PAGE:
bioengineering, farming, Naturalist

Livestock Resources for Further Research

You don’t have to have a rooster, but they can be handy to help protect the flock.

Another guest post by my mother, Kathleen Sanderson, in follow-up to the post at Mad Genius Club about livestock in space. This is also useful information if you are planning on keeping small stock while stuck on our current mudball. 

There seems to be quite a bit of interest in the animals that colonists might take with them to a new planet, so I thought I’d mention some places you can look for (lots of!) more information.

One of the first places I would suggest looking at is the Oklahoma State University Livestock Breeds website.  Just about every breed of livestock in the WORLD is mentioned there, with more or less information, and often with links to websites where you can start digging more deeply.  I warn you in advance, though – this is a HUGE website!  You can get lost in there for hours on end!  Just about any breed found in North America will have a website, maybe more than one, so you can use this site as a jumping off place.  In addition to the types of livestock commonly seen in America, they have information on yaks, camels, water buffalo, and reindeer, among others.

Next take a peek at the American Livestock Breeds Conservancy website.  They don’t have as many breeds, but there are some very interesting articles on the history of many American breeds.  They also have links to outside sources of information.  There are similar organizations in some other countries, as well – a bit of searching should turn some of those up.  (And just because an animal has the same name in two different countries does not necessarily mean it’s exactly the same in both of those countries – just like languages drift, so do breeds of livestock.)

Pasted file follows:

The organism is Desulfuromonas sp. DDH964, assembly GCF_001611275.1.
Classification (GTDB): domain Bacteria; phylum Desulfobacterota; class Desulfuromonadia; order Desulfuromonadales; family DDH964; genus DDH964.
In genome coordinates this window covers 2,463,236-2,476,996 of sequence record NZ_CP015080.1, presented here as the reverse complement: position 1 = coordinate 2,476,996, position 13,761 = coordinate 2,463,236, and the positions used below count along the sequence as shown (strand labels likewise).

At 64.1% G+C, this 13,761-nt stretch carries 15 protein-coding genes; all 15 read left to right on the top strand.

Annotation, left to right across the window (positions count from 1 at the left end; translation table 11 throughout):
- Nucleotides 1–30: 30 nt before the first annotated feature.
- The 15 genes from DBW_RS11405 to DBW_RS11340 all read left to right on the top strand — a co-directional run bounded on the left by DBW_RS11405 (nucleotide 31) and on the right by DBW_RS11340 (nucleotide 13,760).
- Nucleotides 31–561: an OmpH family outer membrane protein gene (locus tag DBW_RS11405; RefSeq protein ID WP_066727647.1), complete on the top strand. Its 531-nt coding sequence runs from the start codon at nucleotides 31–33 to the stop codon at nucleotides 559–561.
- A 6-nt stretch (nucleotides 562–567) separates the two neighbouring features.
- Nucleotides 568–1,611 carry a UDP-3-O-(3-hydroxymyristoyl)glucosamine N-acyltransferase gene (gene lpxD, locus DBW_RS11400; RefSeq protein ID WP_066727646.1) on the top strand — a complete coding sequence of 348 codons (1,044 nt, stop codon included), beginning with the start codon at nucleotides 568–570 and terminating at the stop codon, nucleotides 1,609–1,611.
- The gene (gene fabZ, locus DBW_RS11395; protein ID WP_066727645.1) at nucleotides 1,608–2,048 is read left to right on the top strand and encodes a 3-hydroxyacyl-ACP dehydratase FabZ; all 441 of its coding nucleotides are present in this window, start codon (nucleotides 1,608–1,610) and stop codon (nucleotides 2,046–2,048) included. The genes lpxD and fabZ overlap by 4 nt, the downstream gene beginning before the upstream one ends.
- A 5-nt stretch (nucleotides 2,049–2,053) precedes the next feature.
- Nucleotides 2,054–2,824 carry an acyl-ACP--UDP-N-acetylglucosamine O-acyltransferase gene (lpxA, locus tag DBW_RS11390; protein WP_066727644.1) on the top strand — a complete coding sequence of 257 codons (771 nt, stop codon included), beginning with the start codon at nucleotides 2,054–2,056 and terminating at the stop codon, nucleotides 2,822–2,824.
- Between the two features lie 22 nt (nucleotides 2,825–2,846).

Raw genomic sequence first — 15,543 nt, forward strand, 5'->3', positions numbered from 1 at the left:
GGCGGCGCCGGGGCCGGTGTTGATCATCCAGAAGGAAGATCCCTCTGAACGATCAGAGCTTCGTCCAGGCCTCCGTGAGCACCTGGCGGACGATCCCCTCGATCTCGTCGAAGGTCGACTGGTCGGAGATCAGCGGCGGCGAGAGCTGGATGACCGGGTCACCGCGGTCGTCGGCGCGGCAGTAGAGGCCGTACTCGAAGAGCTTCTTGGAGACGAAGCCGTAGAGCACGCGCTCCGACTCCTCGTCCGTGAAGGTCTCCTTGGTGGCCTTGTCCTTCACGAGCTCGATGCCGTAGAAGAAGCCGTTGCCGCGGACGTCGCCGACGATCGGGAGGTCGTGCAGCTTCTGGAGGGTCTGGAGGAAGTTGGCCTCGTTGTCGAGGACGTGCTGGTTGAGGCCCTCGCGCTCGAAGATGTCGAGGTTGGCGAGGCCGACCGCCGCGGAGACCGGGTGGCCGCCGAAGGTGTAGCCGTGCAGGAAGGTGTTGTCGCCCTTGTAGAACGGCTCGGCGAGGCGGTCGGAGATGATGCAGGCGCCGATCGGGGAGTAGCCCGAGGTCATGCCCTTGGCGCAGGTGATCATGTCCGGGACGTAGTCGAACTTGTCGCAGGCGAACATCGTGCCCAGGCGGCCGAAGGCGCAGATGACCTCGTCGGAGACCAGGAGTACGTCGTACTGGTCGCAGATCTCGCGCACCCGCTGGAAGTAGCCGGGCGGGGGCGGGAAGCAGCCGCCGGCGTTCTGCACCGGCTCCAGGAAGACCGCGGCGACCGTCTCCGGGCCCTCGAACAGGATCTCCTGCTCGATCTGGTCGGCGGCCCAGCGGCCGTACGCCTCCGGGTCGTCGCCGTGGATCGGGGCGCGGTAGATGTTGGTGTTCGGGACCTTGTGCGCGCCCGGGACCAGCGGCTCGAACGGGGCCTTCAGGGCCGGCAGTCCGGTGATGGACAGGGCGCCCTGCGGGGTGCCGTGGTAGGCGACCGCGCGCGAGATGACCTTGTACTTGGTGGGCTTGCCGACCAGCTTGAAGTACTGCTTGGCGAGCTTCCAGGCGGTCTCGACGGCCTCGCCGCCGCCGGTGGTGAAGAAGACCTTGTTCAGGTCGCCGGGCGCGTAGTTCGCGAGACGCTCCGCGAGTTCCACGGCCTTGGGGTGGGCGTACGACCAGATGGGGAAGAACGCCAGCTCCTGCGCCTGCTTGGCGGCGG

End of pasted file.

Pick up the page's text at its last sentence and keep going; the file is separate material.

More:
Cows are big, yes, and produce lots of meat and milk, but are not the most efficient use of space.

For basic information on the more common breeds of chickens (and some rare ones) check out the Henderson Chicken Breeds charts:  They also have a page chock full of excellent poultry resources:   And then there is FeatherSite, which is a lot of fun to browse through!  Also some of the hatchery sites/catalogs, such as Meyer  , have quite a bit of information in the descriptions of each breed they sell.  Meyer isn’t the only hatchery with breed information, but theirs is formatted well – look for the Breed Characteristics box in each listing.

And there is the BackYardChickens website – keeping in mind that while there are some people there who are serious about their chicken-keeping (and other poultry), there are a lot of, hmm, well, backyard chicken keepers, to whom their birds are pets.  If you ask a question, you’ll get a lot of newbies chiming in who may have had chickens for a few weeks to a couple of years – do a little discrimination here and give more weight to information from people who have been keeping poultry for a number of years, and who are at least a little bit scientific about them.

Rooster crowing
Roosters also make good alarm clocks… sort of.

Here’s one just for fun, but it can keep you busy for a long time if you are interested in the colors chickens can come in, or are just into genetics:  Henk’s Chicken Color Calculator.^b/e^b,Pg:Pg/Pg,Co:Co/Co,Ml:Ml/Ml&fgt=E:E/E